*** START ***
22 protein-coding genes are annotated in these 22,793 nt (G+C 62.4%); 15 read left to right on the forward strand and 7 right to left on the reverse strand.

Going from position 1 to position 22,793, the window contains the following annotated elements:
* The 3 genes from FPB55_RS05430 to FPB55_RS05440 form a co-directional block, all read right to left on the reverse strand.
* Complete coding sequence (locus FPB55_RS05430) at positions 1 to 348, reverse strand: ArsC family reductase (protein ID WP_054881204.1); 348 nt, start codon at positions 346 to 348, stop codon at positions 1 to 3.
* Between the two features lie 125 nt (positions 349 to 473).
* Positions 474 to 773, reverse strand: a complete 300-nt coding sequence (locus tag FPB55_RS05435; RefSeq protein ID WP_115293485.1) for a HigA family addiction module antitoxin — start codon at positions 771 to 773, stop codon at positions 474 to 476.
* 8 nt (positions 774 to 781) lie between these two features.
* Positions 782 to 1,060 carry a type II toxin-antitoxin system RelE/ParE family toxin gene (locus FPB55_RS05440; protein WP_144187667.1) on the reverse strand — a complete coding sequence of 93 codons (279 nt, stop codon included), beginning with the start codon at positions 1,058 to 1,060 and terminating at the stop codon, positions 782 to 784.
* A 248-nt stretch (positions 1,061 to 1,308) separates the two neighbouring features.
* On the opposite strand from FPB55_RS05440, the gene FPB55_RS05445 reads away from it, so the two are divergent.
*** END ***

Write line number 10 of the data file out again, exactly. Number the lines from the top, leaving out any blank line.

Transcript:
* On the opposite strand from FPB55_RS05440, the gene FPB55_RS05445 reads away from it, so the two are divergent.